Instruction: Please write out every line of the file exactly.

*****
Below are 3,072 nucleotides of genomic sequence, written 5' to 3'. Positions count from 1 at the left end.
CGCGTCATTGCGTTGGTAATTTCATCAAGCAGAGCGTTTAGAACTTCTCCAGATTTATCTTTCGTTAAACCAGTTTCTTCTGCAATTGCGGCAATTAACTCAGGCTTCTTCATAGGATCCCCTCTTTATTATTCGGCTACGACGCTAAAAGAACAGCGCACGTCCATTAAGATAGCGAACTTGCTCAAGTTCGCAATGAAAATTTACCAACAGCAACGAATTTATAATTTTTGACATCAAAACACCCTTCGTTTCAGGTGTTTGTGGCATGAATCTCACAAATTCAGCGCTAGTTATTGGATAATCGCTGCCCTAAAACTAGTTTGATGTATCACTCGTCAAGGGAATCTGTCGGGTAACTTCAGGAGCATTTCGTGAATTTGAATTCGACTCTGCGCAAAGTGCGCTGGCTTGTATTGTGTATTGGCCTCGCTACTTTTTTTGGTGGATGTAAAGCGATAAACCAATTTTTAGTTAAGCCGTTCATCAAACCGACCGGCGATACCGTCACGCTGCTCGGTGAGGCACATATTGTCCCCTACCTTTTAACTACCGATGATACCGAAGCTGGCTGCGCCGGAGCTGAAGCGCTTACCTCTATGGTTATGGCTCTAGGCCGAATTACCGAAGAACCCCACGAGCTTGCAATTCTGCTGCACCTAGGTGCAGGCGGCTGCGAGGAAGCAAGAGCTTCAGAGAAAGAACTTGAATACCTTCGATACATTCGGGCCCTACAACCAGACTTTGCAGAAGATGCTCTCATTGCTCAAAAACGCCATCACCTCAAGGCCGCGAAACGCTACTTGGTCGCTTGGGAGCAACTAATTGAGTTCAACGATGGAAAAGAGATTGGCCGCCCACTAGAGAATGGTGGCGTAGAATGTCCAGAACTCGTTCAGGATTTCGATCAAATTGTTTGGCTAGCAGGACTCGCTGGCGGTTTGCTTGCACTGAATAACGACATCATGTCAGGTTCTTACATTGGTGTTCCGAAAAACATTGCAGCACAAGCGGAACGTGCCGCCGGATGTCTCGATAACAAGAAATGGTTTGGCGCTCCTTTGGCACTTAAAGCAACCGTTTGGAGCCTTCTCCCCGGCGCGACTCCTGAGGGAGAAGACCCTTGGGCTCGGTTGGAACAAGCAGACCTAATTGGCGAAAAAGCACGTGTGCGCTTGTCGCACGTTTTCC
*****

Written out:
Below are 3,072 nucleotides of genomic sequence, written 5' to 3'. Positions count from 1 at the left end.
CGCGTCATTGCGTTGGTAATTTCATCAAGCAGAGCGTTTAGAACTTCTCCAGATTTATCTTTCGTTAAACCAGTTTCTTCTGCAATTGCGGCAATTAACTCAGGCTTCTTCATAGGATCCCCTCTTTATTATTCGGCTACGACGCTAAAAGAACAGCGCACGTCCATTAAGATAGCGAACTTGCTCAAGTTCGCAATGAAAATTTACCAACAGCAACGAATTTATAATTTTTGACATCAAAACACCCTTCGTTTCAGGTGTTTGTGGCATGAATCTCACAAATTCAGCGCTAGTTATTGGATAATCGCTGCCCTAAAACTAGTTTGATGTATCACTCGTCAAGGGAATCTGTCGGGTAACTTCAGGAGCATTTCGTGAATTTGAATTCGACTCTGCGCAAAGTGCGCTGGCTTGTATTGTGTATTGGCCTCGCTACTTTTTTTGGTGGATGTAAAGCGATAAACCAATTTTTAGTTAAGCCGTTCATCAAACCGACCGGCGATACCGTCACGCTGCTCGGTGAGGCACATATTGTCCCCTACCTTTTAACTACCGATGATACCGAAGCTGGCTGCGCCGGAGCTGAAGCGCTTACCTCTATGGTTATGGCTCTAGGCCGAATTACCGAAGAACCCCACGAGCTTGCAATTCTGCTGCACCTAGGTGCAGGCGGCTGCGAGGAAGCAAGAGCTTCAGAGAAAGAACTTGAATACCTTCGATACATTCGGGCCCTACAACCAGACTTTGCAGAAGATGCTCTCATTGCTCAAAAACGCCATCACCTCAAGGCCGCGAAACGCTACTTGGTCGCTTGGGAGCAACTAATTGAGTTCAACGATGGAAAAGAGATTGGCCGCCCACTAGAGAATGGTGGCGTAGAATGTCCAGAACTCGTTCAGGATTTCGATCAAATTGTTTGGCTAGCAGGACTCGCTGGCGGTTTGCTTGCACTGAATAACGACATCATGTCAGGTTCTTACATTGGTGTTCCGAAAAACATTGCAGCACAAGCGGAACGTGCCGCCGGATGTCTCGATAACAAGAAATGGTTTGGCGCTCCTTTGGCACTTAAAGCAACCGTTTGGAGCCTTCTCCCCGGCGCGACTCCTGAGGGAGAAGACCCTTGGGCTCGGTTGGAACAAGCAGACCTAATTGGCGAAAAAGCACGTGTGCGCTTGTCGCACGTTTTCC